Why you’re looking for the wrong things in a PPC manager…

Let me tell you a story…

Many decades ago, I worked as a computer programmer. 

Our team was chronically understaffed – we had 7 people, but needed 10 – so the company ran an ad to attract programmers.

The ad listed the qualifications we were looking for. The problem was, the criteria were silly. 

In fact, out of the 7 people in the team, only one of us would have been qualified to apply. The other 6 either didn’t have the university degree or the number of years’ experience the ad claimed were necessary

That’s right, 6 of us weren’t even qualified to apply for our own jobs.

So why did the ad ask for these?

It’s because it’s far easier to just list a bunch of features than to stop and think about what you’re really looking for.

And this is what I see when I see “PPC manager” ads.

I just looked at one on LinkedIn.

One of their essential requirements was 2+ years of managing PPC accounts.

Another was knowledge of MS Excel.

As though you could spend 2 years managing PPC accounts and never use a spreadsheet…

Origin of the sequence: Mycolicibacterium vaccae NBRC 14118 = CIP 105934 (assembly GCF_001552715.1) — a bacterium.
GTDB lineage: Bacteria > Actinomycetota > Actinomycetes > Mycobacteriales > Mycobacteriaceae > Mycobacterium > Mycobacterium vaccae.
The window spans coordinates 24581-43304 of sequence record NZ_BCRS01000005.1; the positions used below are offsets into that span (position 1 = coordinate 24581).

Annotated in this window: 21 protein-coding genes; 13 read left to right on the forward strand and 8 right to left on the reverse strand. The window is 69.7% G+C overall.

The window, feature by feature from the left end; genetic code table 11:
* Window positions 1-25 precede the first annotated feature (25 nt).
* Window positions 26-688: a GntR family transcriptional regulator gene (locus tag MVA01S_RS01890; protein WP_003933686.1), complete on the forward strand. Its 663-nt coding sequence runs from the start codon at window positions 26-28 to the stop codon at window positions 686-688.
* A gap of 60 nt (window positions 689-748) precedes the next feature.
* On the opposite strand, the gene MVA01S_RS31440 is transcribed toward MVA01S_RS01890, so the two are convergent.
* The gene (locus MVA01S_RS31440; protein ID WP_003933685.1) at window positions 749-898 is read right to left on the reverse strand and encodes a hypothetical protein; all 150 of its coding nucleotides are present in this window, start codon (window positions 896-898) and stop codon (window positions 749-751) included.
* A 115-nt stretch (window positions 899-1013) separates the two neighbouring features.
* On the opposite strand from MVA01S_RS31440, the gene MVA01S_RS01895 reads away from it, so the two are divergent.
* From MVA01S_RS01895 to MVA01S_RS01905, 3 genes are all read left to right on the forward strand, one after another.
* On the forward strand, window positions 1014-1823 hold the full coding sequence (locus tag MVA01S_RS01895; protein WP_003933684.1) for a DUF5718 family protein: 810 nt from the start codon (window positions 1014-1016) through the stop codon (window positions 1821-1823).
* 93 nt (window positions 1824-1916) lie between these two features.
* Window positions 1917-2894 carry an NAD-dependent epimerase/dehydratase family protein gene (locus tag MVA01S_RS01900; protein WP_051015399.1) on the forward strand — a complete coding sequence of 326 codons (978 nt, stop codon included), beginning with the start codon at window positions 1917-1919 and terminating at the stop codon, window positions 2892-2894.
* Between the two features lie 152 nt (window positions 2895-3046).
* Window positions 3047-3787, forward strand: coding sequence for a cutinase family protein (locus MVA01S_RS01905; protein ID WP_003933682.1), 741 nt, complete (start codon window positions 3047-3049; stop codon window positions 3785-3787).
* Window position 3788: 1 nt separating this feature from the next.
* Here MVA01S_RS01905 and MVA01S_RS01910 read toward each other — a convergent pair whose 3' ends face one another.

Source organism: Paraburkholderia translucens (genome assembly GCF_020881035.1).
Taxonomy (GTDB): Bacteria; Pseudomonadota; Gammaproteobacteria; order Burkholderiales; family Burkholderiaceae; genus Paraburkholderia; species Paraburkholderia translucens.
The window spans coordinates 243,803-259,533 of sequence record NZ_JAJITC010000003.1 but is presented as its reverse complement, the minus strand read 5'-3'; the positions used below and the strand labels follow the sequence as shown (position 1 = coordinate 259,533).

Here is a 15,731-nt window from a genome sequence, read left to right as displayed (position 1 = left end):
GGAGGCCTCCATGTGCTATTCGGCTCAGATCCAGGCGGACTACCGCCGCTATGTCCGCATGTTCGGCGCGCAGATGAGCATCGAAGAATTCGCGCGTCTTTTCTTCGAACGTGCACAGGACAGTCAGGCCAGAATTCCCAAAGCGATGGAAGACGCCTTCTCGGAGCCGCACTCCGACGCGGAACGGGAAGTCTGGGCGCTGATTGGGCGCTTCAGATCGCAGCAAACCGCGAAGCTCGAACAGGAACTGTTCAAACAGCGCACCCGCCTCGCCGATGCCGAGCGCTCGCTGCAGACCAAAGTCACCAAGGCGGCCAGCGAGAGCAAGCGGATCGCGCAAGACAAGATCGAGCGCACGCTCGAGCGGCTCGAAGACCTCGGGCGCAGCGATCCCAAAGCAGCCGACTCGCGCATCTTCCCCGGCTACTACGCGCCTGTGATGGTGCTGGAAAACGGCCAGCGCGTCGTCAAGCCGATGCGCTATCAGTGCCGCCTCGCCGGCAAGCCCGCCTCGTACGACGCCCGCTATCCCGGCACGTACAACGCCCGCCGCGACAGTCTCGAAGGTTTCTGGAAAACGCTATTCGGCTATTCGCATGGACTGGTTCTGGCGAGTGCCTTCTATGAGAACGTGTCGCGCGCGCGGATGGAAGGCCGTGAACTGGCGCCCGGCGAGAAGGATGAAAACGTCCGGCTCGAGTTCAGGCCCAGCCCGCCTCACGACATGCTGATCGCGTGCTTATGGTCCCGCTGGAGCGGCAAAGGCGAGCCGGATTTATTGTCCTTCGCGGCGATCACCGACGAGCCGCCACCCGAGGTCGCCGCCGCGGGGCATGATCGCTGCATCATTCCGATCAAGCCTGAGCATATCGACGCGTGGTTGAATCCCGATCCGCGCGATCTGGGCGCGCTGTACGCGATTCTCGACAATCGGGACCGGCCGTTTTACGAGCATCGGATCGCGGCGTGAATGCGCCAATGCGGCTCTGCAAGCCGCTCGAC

Another of their criteria was “Knowledge of Hubspot.” I’ve got news for you, Hubspot isn’t difficult to learn.

You know WHY it’s not hard to learn?

It’s because, if it was difficult, few companies would use it… and Hubspot would have a tiny market share.

So they were saying, “We want someone that’s capable of using a piece of software designed for the mass market.”

Really? That’s how low your expectations are?

Of course not. But, when you don’t know how to tell a good candidate from a bad one, you ask for silly things like this. 

And, if your recruitment ads are asking for stuff like this, it should be a HUGE red flag that you haven’t thought properly about the role.

All the best,

Steve Gibson

PS Another job listing said, “Are you passionate about analytics”?

Seriously? You want to work alongside some weirdo whose passion is analytics?

I’m passionate about a lot of things. Travel, music, women…

But I’m not passionate about analytics.

I’m damn good at analytics – and it can be interesting and fun to dig into the data and find insights that can transform a business – but it’s not one of my “passions.”

But, because the company had never thought about who they SHOULD want to hire, they write nonsense like this.